He said President Mugabe knew of Mutasa’s BSAP links, but appointed him to key party and Government positions as part of his renowned statecraft and political acumen.
“Edgar Tekere was the (Zanu) secretary-general … So, he had influence and he chose Didymus Mutasa to be one of the leaders of the party. He chose him because the two were home-boys. Tekere considered Mutasa his friend from the days when they were herding cattle together…
“President Mugabe is an astute leader … (and) he would rather prefer a situation where Mutasa shoots himself in the foot. As fate has proven, Mutasa wasted himself away.”
Prior to last year’s Zanu-PF National Congress – which kicked out Mutasa and other conspirators – Ambassador Mutsvangwa spoke of how the former ruling party senior official was actively involved in using “homeboy politics” to get Cde Tekere and Dr Simba Makoni to fruitlessly rebel against President Mugabe’s popular leadership.
Politburo member and war veteran Cde George Rutanhire said Mutasa joined the liberation struggle “at the tail” and was not even in the picture at the Mgagao Declaration that ushered in President Mugabe’s leadership.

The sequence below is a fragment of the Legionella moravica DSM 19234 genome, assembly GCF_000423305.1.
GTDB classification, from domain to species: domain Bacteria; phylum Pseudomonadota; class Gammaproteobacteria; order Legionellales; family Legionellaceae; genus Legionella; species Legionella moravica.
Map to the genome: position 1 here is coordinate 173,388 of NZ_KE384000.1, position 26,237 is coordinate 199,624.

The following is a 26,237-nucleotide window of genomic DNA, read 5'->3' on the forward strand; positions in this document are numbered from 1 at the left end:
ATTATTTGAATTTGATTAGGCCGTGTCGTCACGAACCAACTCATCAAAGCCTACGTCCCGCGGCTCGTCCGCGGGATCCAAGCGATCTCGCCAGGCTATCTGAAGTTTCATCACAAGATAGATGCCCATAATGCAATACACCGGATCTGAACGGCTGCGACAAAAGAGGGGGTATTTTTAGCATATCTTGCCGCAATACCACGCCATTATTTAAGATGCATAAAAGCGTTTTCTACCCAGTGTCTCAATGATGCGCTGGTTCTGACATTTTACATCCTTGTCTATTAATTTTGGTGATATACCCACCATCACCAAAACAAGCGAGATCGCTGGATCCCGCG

“He was not there probably until 1977. He is one of those who supported the struggle in exile but did not know how it felt to be in the liberation struggle. That’s why he is doing what he is doing. He is among other technocrats like Simba Makoni who were in London while we were fighting the colonial regime.
“That’s why it is easy for him to sell out. Honestly, he does not know the pain of staying in the bush and seeing comrades dying…
“I know they look down on us but we are proud fighters of the liberation struggle. It was not easy. That’s why it’s not easy for some of us to betray the revolution. It’s easy for them to do that because they were invited when we had long done all the groundwork for victory.”
In his autobiography, which is tellingly titled “Rhodesian Black Behind Bars”, published in 1974, Mutasa is at pains to explain the actual role he played in the liberation struggle.
He only makes reference to Cold Comfort Farm, which was run as a co-operative.
The book is silent on him planning combat strategies or being involved in the important stages of the war, even though the Second Chimurenga was nearly a decade-old.
Several pages in the book speak about his time in the United Kingdom where he was exiled as the liberation struggle raged back home.
The back cover review describes Mutasa as “a responsible citizen with moderate views on the development of his country”.
A senior military officer – who preferred anonymity – said this was true to his position of approaching the white settler regime passively.
“The title of the book itself tells you something; no one who waged the war against the settlers called themselves a ‘Rhodesian black’. We called ourselves Zimbabweans. This just goes to show his disposition towards the regime and how he considered himself Rhodesian first.”